Michael Gambon, who made his highly acclaimed Broadway debut in 1996 in David Hare's Skylight, and Elton John, pop songwriter extraordinaire and composer of Broadway's The Lion King and the upcoming Elaborate Lives: The Legend of Aida, are now "Sir Michael" and "Sir Elton," following an investiture ceremony Feb. 24 at 11 AM at Buckingham Palace.
After being dubbed on each shoulder with the investiture sword by Queen Elizabeth II, John -- who was uncharacteristically dressed in a sober formal suit -- declared, "They don't come much bigger than this!" according to an Associated Press report.
Among the other new knights are the composer Richard Rodney Bennett -- who moves freely between the classical and more mainstream musical worlds -- the sci-fi writer Arthur C. Clark, the painter Terry Frost and the architect Sandy Wilson.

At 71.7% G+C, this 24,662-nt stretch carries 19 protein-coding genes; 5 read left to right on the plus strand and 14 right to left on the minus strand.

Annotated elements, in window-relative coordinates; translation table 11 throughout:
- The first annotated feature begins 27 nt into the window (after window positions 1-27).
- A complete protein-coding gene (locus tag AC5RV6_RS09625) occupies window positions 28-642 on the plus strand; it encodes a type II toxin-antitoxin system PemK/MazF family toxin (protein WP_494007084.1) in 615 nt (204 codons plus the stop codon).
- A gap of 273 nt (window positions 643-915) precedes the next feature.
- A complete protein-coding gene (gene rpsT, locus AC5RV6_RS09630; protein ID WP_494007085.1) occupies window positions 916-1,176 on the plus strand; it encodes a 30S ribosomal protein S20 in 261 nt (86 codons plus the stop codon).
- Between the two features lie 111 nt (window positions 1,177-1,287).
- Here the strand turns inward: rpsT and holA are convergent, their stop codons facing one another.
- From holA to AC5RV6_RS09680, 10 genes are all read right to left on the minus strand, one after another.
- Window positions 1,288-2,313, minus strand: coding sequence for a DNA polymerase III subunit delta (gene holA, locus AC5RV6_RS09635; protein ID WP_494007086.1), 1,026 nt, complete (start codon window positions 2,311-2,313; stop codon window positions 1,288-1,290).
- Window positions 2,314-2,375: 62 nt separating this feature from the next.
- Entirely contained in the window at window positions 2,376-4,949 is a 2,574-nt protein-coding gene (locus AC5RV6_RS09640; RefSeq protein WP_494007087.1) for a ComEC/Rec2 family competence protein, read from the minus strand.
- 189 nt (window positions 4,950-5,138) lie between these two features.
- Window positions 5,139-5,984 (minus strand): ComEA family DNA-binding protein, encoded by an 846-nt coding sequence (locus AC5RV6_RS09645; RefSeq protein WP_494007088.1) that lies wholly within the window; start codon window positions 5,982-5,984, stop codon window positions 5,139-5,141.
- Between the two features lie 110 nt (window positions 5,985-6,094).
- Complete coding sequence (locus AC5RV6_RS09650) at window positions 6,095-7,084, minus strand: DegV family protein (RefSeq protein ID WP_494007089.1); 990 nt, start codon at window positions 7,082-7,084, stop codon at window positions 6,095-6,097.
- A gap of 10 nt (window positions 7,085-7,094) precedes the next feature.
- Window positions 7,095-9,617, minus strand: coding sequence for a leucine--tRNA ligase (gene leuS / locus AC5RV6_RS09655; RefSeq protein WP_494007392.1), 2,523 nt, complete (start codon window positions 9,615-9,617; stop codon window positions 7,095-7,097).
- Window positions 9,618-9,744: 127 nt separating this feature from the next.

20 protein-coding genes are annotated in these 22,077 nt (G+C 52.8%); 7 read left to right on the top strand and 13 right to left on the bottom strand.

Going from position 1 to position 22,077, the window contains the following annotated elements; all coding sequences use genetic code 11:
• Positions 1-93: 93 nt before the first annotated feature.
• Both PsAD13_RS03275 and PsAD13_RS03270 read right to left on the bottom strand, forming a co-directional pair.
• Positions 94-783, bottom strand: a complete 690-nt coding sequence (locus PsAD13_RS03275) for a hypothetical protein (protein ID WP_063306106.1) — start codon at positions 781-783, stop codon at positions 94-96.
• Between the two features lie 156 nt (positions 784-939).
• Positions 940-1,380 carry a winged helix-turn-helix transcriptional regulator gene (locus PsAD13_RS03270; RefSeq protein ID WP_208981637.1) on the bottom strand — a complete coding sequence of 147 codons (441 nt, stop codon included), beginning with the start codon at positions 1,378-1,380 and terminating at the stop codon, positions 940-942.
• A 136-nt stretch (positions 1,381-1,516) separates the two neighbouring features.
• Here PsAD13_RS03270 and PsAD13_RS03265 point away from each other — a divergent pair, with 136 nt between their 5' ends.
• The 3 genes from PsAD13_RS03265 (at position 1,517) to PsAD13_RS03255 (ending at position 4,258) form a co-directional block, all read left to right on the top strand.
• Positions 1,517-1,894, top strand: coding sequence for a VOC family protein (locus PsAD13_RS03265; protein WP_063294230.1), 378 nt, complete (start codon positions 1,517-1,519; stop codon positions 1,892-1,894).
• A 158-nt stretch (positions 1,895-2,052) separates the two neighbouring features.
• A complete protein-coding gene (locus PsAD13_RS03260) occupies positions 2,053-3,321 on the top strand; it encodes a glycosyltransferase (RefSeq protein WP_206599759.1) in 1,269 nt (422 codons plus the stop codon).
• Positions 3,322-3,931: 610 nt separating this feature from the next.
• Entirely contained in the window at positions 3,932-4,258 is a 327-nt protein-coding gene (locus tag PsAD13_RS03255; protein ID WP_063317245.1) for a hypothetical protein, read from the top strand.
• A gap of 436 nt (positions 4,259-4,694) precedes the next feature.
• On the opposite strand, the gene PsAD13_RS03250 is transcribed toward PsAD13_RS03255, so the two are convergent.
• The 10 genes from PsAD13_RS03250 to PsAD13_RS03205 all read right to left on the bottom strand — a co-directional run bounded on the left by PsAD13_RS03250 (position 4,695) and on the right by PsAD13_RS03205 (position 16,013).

In addition, the following were named Commanders of the Order of the British Empire: the much loved stage and screen actress Deborah Kerr (who made her Broadway debut in Tea and Sympathy in 1953 and returned to New York in Edward Albee's Seascape in 1975), the actor Alan Howard (seen in 1997 as King Lear and in Waiting for Godot at the Old Vic and currently in Flight at the Royal National Theatre) the novelist and screenwriter Ruth Prawer Jhabvala, the singer Petula Clark (who appeared recently on Broadway in Blood Brothers and on the West End in Sunset Blvd.) and the novelist David Lodge. The actress Annette Crosbie, currently appearing in the West End production of A Delicate Balance, is also receiving Order of the British Empire honors.
The honorees received their insignias from Queen Elizabeth -- although 76-year-old Deborah Kerr, who lives in Switzerland and is in ailing health, did not make the trip to England.